I hope tur dal is next.
your missus had the last word…
this is my shortest comment on ur blog 🙂
Missus said it right. At this rate, a cauliflower can indeed be a collateral security some day. Can we preserve it (intact) for that day? Loved the way you put it across in your blog.
when I came to India last year, I too reeled at the prices (that too after converting the rupees into dollars!!) I could do with two bags of cauliflowers!!! 😀
You may have heard of the churiwaala in Gariahat who owns an apartment in a posh complex just opposite his illegal shop on the footpath!!
lol…hilarious, u built up the story sooo well.
anil is amazed at the prices…he says”its pinching me so much when im spending in dollars, imagine the common man here”…ur voice is being heard and i bet everyone resonates with it, its like being ripped off and stolen in the name of inflation.
What an O’Henry- type twist at the end! Wonderful post, Kavi!
Prices of vegetables are atrocious, though- we will not be able to afford to eat at all soon!
you have such a wonderful way with words Kavi! love this story. 🙂
It happens to me too. I mean compare the comforts we have and the battle others have, we must be thankful for what we have. But I sometimes wonder, whether just thanking is enough 🙁
Thanks Kavi and i hope the tradition lives on forever.Each one of ur wishes goes a long way and i can never thankyou enuf for all the love showered on the project.
(The weight of the bag of vegetables isnt as heavy as the thoughts that run past you. You wince.)
Fantastic said lines by you. We have to be heavy. Thanks to technology.
Welcome to the world beyond office cubicles. This world has been my paradise for some time now.
Like Ugich Konitari,waiting for the tur dal post next.
Va Pu kale, an eminent Marathi author once remarked ‘whenver I see menu card, I feel that I am going to eat the item on the left hand side and the item on the right hand side [price] is going to eat me!’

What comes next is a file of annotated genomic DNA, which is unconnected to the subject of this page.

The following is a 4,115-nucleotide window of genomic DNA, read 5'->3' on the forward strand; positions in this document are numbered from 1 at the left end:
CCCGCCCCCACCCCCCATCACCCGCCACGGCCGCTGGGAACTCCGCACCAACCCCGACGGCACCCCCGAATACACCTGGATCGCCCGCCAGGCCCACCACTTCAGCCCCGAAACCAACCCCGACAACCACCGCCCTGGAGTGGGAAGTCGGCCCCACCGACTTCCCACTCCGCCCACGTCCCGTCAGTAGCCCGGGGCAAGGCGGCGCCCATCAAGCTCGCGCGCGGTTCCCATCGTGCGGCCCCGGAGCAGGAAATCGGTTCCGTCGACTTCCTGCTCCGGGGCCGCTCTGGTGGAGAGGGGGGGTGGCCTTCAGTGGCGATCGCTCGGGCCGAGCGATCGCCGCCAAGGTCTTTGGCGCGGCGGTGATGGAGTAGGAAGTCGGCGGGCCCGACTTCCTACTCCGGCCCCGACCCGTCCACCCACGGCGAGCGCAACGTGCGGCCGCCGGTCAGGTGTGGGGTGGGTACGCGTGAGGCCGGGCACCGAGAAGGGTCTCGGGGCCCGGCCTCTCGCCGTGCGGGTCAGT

Now it is not necessary to have a menu card in hand to get that feeling!!
Rush : Thanks indeed ! 🙂 It pinches quite a bit. And i hadnt noticed it at all. Thanks to the missus’s deft handling. all the while !
And the Tulsi project makes me really proud of you and the work that you do ! Keep it going !!
Ugich Konitari : Tur Dal is also selling at some prices that makes the sambhar pricey ! Seriously !
yes. The teacher is indeed there ! Right there ! 🙂
Neha : She always has ! She always has ! 🙂
roshini : I havent heard. But i guess thats completely possible and indeed a norm.
It sure is a business opportunity!
RGB : Thank you ! 🙂
Manju : I only realised it after you said so ! O henry was a personal favourite too. But that was a long time ago ! 🙂
Thank you for your kind words. I hope we continue to get vegetables for a longer time !
Bodaat : Thank yoU ! 🙂
Pearl : Aww. How kind. many thanks to you. I have a fair handle on bus travel, on Minnesotta and other ‘foreigners’ too !
And you bet, what a lucky lot. to be looking at the obscure and thinking ‘how wonderful’ ! Truly inspirational stuff Pearl. Keep it going !
aativas : yes. It sure isnt going to help anybody else, if it all stops with just ‘thank yous’. there is more ! 🙂
Swatantra : 🙂
Hobo : thank you ! 🙂
Aparna : The Tur Dal post is getting some inspiration. It sure is.
And now…this is paradise…! Well, i have to think this through !
VSP : How well said ! 🙂 Nowadays, all i have to do to lose weight is to go to the market…and see how much it costs !
You are Awarded at my blog 🙂
A very differently written post on price rise. Lovely.
Brillianto Kavi! brillianto.My missus mentions the prices and my mind reels and my pocket quivers.